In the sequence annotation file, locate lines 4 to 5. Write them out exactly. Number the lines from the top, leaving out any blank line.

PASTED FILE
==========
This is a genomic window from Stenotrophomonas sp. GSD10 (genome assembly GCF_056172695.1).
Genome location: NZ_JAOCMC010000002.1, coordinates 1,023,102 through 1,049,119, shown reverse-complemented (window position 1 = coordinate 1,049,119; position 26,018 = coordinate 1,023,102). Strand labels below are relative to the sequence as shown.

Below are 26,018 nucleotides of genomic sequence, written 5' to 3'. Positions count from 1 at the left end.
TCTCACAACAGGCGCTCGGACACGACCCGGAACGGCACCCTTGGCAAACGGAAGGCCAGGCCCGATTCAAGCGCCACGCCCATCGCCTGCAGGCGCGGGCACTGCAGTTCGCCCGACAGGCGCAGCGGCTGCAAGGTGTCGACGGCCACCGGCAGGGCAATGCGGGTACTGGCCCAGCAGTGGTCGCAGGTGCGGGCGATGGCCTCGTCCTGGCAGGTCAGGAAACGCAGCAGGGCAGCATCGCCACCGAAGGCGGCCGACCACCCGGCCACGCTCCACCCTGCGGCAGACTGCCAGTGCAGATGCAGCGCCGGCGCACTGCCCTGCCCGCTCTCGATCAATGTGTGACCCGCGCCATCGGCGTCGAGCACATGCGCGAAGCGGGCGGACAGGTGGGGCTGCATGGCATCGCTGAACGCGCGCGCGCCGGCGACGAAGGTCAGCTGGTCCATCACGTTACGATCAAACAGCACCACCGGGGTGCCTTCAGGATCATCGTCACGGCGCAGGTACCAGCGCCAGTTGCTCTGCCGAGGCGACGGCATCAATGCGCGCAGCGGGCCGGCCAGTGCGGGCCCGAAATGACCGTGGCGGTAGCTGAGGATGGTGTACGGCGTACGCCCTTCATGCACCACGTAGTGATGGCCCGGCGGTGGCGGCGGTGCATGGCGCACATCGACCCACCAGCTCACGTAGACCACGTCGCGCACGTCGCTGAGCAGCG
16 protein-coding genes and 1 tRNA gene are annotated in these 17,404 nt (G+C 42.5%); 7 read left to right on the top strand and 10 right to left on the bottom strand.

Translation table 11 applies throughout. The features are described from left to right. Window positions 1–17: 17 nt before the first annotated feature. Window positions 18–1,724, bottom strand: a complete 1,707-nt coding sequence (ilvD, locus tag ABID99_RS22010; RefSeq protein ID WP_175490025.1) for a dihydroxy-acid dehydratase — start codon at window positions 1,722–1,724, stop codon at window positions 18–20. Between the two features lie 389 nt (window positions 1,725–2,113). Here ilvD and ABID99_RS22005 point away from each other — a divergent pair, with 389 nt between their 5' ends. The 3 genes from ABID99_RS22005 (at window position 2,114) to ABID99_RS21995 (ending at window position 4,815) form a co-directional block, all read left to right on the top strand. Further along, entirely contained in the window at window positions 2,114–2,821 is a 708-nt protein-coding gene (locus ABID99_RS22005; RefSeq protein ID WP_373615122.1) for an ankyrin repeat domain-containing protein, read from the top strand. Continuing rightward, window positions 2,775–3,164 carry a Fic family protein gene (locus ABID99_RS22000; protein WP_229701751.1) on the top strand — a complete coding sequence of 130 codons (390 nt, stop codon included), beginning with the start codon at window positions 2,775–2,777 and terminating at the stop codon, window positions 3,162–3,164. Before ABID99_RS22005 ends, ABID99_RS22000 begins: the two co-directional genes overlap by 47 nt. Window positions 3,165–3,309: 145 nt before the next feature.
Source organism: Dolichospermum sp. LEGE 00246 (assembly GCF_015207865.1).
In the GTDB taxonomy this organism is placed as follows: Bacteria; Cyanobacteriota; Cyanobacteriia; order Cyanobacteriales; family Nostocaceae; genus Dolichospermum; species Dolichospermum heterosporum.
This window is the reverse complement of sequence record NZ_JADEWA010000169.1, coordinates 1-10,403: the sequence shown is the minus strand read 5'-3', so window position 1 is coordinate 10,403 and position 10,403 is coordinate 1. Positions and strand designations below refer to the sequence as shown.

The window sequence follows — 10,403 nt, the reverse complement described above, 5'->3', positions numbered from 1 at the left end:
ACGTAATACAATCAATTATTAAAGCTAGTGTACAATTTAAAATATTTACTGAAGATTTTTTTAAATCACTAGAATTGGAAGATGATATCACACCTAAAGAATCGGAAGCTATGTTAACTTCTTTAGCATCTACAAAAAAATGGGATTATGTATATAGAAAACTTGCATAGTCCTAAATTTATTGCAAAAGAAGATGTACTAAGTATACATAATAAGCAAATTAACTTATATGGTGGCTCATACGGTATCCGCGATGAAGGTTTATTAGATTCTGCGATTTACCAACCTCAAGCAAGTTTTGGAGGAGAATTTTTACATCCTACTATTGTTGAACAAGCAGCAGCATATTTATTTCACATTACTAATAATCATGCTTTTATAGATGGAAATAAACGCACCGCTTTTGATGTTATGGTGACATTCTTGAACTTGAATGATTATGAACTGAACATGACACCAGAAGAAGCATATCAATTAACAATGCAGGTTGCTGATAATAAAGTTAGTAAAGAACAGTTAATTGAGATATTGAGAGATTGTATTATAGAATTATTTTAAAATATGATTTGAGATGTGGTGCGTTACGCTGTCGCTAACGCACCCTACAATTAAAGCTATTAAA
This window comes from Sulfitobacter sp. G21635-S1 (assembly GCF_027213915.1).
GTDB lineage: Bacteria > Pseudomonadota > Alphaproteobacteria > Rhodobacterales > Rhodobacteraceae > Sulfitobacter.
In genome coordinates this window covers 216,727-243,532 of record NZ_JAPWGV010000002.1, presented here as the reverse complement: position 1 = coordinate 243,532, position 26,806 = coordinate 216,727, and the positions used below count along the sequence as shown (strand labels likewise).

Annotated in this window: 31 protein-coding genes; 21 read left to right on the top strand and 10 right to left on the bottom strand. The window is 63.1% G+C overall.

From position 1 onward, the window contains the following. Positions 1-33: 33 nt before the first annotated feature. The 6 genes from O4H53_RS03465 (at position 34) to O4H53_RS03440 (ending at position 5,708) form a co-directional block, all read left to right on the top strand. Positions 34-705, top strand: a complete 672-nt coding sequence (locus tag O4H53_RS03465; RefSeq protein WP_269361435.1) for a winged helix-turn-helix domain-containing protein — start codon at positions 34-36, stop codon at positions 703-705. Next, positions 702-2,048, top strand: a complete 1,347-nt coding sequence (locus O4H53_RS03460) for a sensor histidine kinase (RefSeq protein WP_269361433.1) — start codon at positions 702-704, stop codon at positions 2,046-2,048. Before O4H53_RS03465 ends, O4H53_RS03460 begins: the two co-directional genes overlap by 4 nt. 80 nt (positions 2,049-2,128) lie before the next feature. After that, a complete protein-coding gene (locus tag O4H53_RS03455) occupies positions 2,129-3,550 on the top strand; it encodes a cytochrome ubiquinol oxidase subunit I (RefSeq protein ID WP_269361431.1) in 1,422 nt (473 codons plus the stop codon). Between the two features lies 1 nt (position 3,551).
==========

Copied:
TCTCACAACAGGCGCTCGGACACGACCCGGAACGGCACCCTTGGCAAACGGAAGGCCAGGCCCGATTCAAGCGCCACGCCCATCGCCTGCAGGCGCGGGCACTGCAGTTCGCCCGACAGGCGCAGCGGCTGCAAGGTGTCGACGGCCACCGGCAGGGCAATGCGGGTACTGGCCCAGCAGTGGTCGCAGGTGCGGGCGATGGCCTCGTCCTGGCAGGTCAGGAAACGCAGCAGGGCAGCATCGCCACCGAAGGCGGCCGACCACCCGGCCACGCTCCACCCTGCGGCAGACTGCCAGTGCAGATGCAGCGCCGGCGCACTGCCCTGCCCGCTCTCGATCAATGTGTGACCCGCGCCATCGGCGTCGAGCACATGCGCGAAGCGGGCGGACAGGTGGGGCTGCATGGCATCGCTGAACGCGCGCGCGCCGGCGACGAAGGTCAGCTGGTCCATCACGTTACGATCAAACAGCACCACCGGGGTGCCTTCAGGATCATCGTCACGGCGCAGGTACCAGCGCCAGTTGCTCTGCCGAGGCGACGGCATCAATGCGCGCAGCGGGCCGGCCAGTGCGGGCCCGAAATGACCGTGGCGGTAGCTGAGGATGGTGTACGGCGTACGCCCTTCATGCACCACGTAGTGATGGCCCGGCGGTGGCGGCGGTGCATGGCGCACATCGACCCACCAGCTCACGTAGACCACGTCGCGCACGTCGCTGAGCAGCG
16 protein-coding genes and 1 tRNA gene are annotated in these 17,404 nt (G+C 42.5%); 7 read left to right on the top strand and 10 right to left on the bottom strand.